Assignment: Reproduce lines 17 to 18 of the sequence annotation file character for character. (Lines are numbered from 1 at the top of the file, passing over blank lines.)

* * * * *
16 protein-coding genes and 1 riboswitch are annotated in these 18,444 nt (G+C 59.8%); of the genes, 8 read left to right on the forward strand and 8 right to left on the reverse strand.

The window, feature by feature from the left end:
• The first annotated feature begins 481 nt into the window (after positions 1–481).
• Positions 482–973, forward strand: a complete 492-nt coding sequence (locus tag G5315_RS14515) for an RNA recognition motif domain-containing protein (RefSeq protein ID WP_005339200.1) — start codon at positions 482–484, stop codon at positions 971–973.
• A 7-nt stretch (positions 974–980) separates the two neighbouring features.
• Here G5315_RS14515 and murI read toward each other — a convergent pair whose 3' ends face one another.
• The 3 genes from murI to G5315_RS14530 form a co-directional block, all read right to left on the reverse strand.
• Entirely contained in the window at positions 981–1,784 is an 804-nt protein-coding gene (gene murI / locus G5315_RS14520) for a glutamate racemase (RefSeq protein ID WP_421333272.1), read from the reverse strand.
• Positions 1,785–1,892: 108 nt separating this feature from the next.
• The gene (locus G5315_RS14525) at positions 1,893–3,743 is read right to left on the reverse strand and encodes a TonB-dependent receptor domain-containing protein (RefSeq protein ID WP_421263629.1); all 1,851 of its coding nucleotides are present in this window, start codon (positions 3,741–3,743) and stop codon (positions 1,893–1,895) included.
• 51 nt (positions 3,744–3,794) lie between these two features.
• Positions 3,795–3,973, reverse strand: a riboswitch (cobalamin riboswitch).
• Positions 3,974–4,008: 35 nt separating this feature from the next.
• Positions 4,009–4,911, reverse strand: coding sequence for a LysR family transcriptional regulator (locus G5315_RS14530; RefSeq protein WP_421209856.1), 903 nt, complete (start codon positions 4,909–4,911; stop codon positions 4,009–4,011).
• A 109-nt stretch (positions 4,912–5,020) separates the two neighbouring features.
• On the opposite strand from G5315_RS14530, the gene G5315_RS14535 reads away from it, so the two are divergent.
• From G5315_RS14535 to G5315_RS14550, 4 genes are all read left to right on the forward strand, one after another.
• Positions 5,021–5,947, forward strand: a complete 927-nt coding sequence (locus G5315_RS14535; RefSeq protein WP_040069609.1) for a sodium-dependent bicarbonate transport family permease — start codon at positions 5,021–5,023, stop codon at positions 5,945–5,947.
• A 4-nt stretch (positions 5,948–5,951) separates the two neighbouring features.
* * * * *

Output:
• From G5315_RS14535 to G5315_RS14550, 4 genes are all read left to right on the forward strand, one after another.
• Positions 5,021–5,947, forward strand: a complete 927-nt coding sequence (locus G5315_RS14535; RefSeq protein WP_040069609.1) for a sodium-dependent bicarbonate transport family permease — start codon at positions 5,021–5,023, stop codon at positions 5,945–5,947.